By Bryan Bierman
By Lindsey Rhoades
By Chaz Kangas
By Ben Westhoff and Sarah Purkrabek
By Jena Ardell
By Jesse Sendejas Jr.
By Katherine Turman
By Steve Weinstein
Teenpop's Pink-Avril-Ashlee era was foreshadowed back in 1999, when two 15-year-old Norwegian girls sang, "Don't say you love me, you don't even know me" on the first Pokémon movie soundtrack. The duo, M2M, broke up a couple of years later, leaving a legacy of genuine young-woman concerns: the difference between who you are and how you appear, basically.
Marit Larsen was the self-effacing oneher voice matter-of-fact where Marion Raven's was emotive, she often seemed willing to just stay back and harmonize. Now, with the same straightforward voice, Marit's come up with something utterly ebullient: pop carnival cabaret without preciousness, singer-songwriter self-analysis without bullshit or obfuscation. In "Don't Save Me," the first single, the words seem to be about ditching a relationship, but the mood isn't I'll Break You but rather I'll Wash You Right Out of My Hair: "Don't turn the truth around/It reads the same way upside down," she sings, amused by her own wordplay, delighted by her intonation.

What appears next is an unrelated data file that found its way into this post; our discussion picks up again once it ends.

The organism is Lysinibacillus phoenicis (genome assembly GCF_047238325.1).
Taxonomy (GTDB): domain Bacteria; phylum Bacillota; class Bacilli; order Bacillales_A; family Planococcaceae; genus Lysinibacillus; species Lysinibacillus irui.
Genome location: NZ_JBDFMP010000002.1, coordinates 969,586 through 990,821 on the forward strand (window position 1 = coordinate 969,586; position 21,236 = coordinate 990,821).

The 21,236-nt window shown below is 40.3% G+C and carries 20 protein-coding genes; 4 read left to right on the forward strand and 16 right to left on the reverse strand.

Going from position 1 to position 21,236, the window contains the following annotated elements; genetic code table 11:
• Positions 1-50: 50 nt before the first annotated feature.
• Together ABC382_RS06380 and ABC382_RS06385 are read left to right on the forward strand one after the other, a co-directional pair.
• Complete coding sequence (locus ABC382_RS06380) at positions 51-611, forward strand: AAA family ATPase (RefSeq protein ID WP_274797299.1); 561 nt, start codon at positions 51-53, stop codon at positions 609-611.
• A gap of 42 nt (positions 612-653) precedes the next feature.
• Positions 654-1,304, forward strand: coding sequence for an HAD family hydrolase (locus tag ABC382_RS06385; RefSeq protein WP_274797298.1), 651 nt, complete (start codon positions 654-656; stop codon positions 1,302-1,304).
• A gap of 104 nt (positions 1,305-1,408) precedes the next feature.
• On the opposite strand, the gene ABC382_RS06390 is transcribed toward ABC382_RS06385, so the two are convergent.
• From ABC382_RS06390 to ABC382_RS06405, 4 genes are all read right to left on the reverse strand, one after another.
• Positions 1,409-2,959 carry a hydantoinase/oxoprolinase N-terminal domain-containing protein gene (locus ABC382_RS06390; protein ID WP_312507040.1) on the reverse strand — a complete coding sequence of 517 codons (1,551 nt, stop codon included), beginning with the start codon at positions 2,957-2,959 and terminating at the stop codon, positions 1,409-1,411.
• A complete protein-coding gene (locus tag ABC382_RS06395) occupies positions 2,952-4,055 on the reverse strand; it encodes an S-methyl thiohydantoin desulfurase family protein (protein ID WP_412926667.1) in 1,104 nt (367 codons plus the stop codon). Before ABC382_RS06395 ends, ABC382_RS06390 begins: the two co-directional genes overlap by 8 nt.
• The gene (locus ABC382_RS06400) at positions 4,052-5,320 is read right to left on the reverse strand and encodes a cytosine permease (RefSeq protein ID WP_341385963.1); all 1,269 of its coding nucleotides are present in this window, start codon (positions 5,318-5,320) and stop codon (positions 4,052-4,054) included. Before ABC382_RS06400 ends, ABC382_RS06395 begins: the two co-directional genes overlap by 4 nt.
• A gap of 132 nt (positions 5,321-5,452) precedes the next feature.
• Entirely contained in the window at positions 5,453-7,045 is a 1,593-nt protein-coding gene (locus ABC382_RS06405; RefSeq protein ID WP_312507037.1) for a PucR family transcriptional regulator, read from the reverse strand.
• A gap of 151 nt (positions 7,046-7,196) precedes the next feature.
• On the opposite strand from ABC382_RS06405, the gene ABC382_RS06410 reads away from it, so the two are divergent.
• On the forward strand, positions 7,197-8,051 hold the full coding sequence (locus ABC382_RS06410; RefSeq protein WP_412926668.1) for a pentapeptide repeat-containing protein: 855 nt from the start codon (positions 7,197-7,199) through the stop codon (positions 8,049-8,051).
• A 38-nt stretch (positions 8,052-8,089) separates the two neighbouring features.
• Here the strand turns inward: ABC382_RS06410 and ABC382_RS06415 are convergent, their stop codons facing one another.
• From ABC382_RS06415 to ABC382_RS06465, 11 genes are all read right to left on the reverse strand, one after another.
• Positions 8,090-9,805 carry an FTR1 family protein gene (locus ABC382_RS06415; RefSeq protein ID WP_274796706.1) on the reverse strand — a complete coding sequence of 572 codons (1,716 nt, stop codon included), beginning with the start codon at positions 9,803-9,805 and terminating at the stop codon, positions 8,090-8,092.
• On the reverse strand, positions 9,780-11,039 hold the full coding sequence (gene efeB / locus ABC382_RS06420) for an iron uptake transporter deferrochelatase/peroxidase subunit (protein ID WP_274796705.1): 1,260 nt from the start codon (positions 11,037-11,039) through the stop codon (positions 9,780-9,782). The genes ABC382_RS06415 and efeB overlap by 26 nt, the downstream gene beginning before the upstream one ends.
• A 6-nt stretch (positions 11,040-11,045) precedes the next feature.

The title song, "Under the Surface," is like a sweet 1950s movie soundtrack, as if she were strolling in the meadow, or going shopping with her friends, or riding the merry-go-round. Meanwhile, as the music gurgles playfully, she's slowly dissecting her insecurities. She's in love, happy, unexpectedly so, but "Suddenly I'm back at the core/Thinking of her who had you before." Maybe this is perceptiveness and maybe it's self-sabotage the song hasn't decided. Marit can be as fraught as any teenpop or singer-songwriter angst kid; in "This Time Tomorrow," the insecurity erupts into emotional self-destruction. But the musicthe melody and arrangement, but even more than that, something in her voice, beyond its slyness and knowingnessadds perspective, as if she's got an extra eye watching her uncertainties and entanglements with loving joy.